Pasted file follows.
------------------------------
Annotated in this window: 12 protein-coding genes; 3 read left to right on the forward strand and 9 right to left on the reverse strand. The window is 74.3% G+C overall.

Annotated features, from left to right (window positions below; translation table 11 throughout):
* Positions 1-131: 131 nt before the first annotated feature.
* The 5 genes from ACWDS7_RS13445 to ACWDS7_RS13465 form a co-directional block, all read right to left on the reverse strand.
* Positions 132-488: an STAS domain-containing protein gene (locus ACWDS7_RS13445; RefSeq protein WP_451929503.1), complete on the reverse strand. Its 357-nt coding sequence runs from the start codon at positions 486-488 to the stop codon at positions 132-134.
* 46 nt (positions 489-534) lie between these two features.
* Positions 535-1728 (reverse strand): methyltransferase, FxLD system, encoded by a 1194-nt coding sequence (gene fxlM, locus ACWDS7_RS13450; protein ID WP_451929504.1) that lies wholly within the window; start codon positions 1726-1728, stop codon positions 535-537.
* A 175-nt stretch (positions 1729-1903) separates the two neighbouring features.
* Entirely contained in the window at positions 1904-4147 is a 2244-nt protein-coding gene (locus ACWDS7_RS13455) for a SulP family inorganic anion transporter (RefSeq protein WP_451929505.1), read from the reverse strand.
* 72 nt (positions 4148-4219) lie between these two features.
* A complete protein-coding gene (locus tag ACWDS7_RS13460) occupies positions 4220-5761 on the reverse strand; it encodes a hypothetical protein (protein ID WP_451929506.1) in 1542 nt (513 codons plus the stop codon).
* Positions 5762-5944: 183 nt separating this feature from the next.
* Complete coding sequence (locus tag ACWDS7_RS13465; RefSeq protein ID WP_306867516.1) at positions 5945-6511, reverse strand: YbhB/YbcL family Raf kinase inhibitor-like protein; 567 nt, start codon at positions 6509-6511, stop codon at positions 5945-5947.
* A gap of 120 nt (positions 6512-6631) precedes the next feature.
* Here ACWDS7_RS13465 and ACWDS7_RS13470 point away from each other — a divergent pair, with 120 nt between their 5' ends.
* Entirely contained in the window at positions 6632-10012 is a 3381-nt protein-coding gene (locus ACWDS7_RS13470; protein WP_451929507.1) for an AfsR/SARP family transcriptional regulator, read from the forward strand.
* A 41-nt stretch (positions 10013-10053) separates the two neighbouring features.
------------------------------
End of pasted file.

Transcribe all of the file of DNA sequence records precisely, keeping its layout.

Annotated in this window: 12 protein-coding genes; 3 read left to right on the forward strand and 9 right to left on the reverse strand. The window is 74.3% G+C overall.

Annotated features, from left to right (window positions below; translation table 11 throughout):
* Positions 1-131: 131 nt before the first annotated feature.
* The 5 genes from ACWDS7_RS13445 to ACWDS7_RS13465 form a co-directional block, all read right to left on the reverse strand.
* Positions 132-488: an STAS domain-containing protein gene (locus ACWDS7_RS13445; RefSeq protein WP_451929503.1), complete on the reverse strand. Its 357-nt coding sequence runs from the start codon at positions 486-488 to the stop codon at positions 132-134.
* 46 nt (positions 489-534) lie between these two features.
* Positions 535-1728 (reverse strand): methyltransferase, FxLD system, encoded by a 1194-nt coding sequence (gene fxlM, locus ACWDS7_RS13450; protein ID WP_451929504.1) that lies wholly within the window; start codon positions 1726-1728, stop codon positions 535-537.
* A 175-nt stretch (positions 1729-1903) separates the two neighbouring features.
* Entirely contained in the window at positions 1904-4147 is a 2244-nt protein-coding gene (locus ACWDS7_RS13455) for a SulP family inorganic anion transporter (RefSeq protein WP_451929505.1), read from the reverse strand.
* 72 nt (positions 4148-4219) lie between these two features.
* A complete protein-coding gene (locus tag ACWDS7_RS13460) occupies positions 4220-5761 on the reverse strand; it encodes a hypothetical protein (protein ID WP_451929506.1) in 1542 nt (513 codons plus the stop codon).
* Positions 5762-5944: 183 nt separating this feature from the next.
* Complete coding sequence (locus tag ACWDS7_RS13465; RefSeq protein ID WP_306867516.1) at positions 5945-6511, reverse strand: YbhB/YbcL family Raf kinase inhibitor-like protein; 567 nt, start codon at positions 6509-6511, stop codon at positions 5945-5947.
* A gap of 120 nt (positions 6512-6631) precedes the next feature.
* Here ACWDS7_RS13465 and ACWDS7_RS13470 point away from each other — a divergent pair, with 120 nt between their 5' ends.
* Entirely contained in the window at positions 6632-10012 is a 3381-nt protein-coding gene (locus ACWDS7_RS13470; protein WP_451929507.1) for an AfsR/SARP family transcriptional regulator, read from the forward strand.
* A 41-nt stretch (positions 10013-10053) separates the two neighbouring features.